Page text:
Alan Moore once described DC Comics’ repeated attempts to publish his work after he walked away from the company as that of a “‘a really weird, rich stalker girlfriend”.
Which makes Dan DiDio’s description of the project in The Guardian today as a rather apt one, saying;
I hope he looks at them with an open mind and a chance to understand this is a love letter to what he created, and more importantly that the strength of his work is allowing other people to grow and tell other stories which will hopefully inspire other creators along the way. In the way he was inspired by the creators when he was younger, we’re hoping these ideas and these books are inspiring new people, so that we continue to grow the comics business as a whole
In the interview, Dan DiDio also states “even our own internal staff were having problems with it”. From conversations I’ve had, there’s probably less of the past tense involved, although they fear for their jobs if they are found expressing such opinion to me.
Dan DiDio does “we’re not going to shy away from the controversy on this – as a matter of fact we’re embracing it because we have belief in the strength of the product and stand behind it.” He will be appearing at Kapow this weekend, which is where he may meet some of this controversy head one. DiDio is a consummate handler of crowds, it should be quite the event.
DiDio describes the individual comics, giving a glimpse into the plots and structure more than we have read before;
the Silk Spectre comic is a coming-of-age story about a girl in the late 60s who rebels against her mother, the Comedian’s back story will take a look at “turbulent times in the government”, Nite Owl’s is “almost a father and son-style story as one man hands the mantle of Nite Owl to the other” and Dr Manhattan’s a time-shifting journey through history. Rorschach’s story, predictably, is “extremely violent”.
The Ozymandias prequel “is basically the string that ties it all together, from his story of how he first formulates his idea of how to save the world to the moment when he decides to execute that plan”, and the Minutemen miniseries will chronicle “the final days of the Minutemen and how that team really came apart”. The first book in the series, Minutemen #1, is out on 6 June, with a new issue to follow each week.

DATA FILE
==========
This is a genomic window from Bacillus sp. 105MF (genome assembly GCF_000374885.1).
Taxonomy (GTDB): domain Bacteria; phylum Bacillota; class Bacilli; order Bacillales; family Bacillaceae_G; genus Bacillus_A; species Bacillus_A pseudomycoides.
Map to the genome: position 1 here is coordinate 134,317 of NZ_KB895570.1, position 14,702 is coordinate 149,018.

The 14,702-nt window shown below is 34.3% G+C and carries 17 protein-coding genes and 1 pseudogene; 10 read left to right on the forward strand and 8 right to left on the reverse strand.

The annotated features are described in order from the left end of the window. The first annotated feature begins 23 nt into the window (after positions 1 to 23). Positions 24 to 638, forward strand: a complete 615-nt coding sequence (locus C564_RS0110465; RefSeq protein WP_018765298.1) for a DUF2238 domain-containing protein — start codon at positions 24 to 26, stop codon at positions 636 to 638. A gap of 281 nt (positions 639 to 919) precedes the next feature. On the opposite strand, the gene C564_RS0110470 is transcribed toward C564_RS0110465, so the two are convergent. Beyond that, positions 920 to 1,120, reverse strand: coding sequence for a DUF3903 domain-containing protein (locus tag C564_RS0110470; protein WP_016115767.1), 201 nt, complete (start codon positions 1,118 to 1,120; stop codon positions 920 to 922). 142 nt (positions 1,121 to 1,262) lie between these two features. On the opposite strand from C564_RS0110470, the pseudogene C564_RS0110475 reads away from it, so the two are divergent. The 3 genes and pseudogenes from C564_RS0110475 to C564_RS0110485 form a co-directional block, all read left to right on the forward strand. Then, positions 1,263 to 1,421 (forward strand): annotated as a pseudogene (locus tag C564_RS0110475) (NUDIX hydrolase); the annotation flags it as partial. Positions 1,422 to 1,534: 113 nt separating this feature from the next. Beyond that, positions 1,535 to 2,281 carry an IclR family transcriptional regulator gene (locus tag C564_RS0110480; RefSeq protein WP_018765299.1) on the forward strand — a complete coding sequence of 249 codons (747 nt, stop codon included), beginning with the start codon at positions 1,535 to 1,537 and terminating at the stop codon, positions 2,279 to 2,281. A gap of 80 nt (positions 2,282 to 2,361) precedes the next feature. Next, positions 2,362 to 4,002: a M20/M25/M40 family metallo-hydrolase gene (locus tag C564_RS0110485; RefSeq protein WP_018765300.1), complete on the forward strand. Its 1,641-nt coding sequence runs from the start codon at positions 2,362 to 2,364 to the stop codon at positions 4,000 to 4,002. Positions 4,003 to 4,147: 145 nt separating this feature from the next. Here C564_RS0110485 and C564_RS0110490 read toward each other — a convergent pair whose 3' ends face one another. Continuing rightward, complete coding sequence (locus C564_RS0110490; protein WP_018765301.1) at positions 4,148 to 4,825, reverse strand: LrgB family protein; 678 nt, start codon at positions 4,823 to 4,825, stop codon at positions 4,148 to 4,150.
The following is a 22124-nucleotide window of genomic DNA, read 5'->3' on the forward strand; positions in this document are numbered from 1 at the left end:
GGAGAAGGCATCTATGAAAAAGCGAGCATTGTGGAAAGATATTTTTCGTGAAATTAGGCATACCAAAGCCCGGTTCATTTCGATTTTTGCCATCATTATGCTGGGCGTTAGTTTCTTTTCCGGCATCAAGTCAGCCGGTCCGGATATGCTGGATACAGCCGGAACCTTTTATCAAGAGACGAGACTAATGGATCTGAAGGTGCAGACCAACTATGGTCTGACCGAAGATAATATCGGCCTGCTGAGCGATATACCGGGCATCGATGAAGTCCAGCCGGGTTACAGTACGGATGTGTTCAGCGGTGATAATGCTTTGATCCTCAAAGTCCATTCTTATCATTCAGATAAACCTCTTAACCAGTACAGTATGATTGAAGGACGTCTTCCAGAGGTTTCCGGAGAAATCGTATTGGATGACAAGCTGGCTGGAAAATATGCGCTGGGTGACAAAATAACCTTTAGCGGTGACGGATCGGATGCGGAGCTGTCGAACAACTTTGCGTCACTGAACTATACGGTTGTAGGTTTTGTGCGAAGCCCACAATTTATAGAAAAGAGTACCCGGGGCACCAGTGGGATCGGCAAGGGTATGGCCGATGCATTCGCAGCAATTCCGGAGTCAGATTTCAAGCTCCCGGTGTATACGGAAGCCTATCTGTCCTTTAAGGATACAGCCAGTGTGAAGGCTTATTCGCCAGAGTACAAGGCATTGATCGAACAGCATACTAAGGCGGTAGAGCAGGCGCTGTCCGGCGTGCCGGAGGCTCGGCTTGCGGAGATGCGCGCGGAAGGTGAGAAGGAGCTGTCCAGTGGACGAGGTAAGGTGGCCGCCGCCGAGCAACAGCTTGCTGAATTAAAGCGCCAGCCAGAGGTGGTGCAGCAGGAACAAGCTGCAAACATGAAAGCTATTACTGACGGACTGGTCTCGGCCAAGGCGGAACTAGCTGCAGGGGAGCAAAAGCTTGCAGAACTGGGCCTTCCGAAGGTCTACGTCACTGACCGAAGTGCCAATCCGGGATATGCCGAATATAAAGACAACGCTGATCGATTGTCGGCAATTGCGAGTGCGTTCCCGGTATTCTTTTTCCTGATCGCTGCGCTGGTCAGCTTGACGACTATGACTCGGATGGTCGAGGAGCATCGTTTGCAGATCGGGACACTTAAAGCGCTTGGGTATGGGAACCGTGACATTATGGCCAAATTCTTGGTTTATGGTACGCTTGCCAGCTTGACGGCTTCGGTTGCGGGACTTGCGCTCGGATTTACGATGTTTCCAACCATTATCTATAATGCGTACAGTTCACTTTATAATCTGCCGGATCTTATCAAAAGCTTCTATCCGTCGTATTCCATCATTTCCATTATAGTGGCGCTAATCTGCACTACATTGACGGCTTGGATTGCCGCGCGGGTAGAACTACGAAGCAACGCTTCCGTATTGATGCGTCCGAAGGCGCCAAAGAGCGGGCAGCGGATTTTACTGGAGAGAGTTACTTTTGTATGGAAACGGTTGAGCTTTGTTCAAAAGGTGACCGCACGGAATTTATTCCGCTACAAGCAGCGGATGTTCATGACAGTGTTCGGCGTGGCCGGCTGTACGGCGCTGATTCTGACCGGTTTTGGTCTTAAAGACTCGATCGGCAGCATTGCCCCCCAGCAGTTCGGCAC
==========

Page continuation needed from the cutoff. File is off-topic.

He also talks about the motivation for the project;
When you have a product like Watchmen that is as worldwide known as it is, and the fact there are millions of copies in print, we wouldn’t be doing our jobs if we didn’t go out and say, ‘is there other ways we can grow new material from this?’ We went out and reached the original creators and they had passed, but we still believed this was the right choice to make. And in doing so we went out with the strongest creators possible, so while you may question the decision you can’t question the quality of the product and the quality of the people behind the product.”
Which does make the decision not to publish Sandman Zero say, to be written by Neil Gaiman say, in return for a better Sandman deal for Neil, an odd one.
DiDio does also respond to Moore’s accusation that DC are “completely shameless” for this project, saying;
“Honestly I can understand why he might feel the way he does because this is a personal project to him. He has such a long and illustrious career and he’s been able to stand behind the body of work he’s created. But quite honestly the idea of something shameless is a little silly, primarily because I let the material speak for itself and the quality of the material speak for itself.”
We also get a little back and forth over Moore’s claims that DC is doing nothing but build on twenty-five year old ideas of his, DiDio saying “Realistically some of Alan’s strongest works at DC outside of Watchmen were built off of characters like Swamp Thing which was created by Len Wein, Superman, Batman, so many of our great characters he’s worked on and they helped build his career.”
The Guardian reports Moore’s response to this point; “I understood that whether I had created the characters like John Constantine, or whether I’d simply recreated them beyond all recognition like Swamp Thing, that these would just go into the general comic company’s stockpiles. I’ve never objected to that. I mean, I don’t think it is necessarily the fairest thing, but I’ve not objected to that, The thing was, that wasn’t what we were told Watchmen was. We were told that Watchmen was going to be a title that we owned and that we would determine the destinies of.”
And that’s the difference. DC says Watchmen was work-for-hire at the beginning. But at the beginning, the creators said they rejected a work for hire agreement and got one that was described as creator-owned, as aspect that was widely reported at the time. Until the creators realised that suddenly this was no longer the case…
It should be an interesting weekend!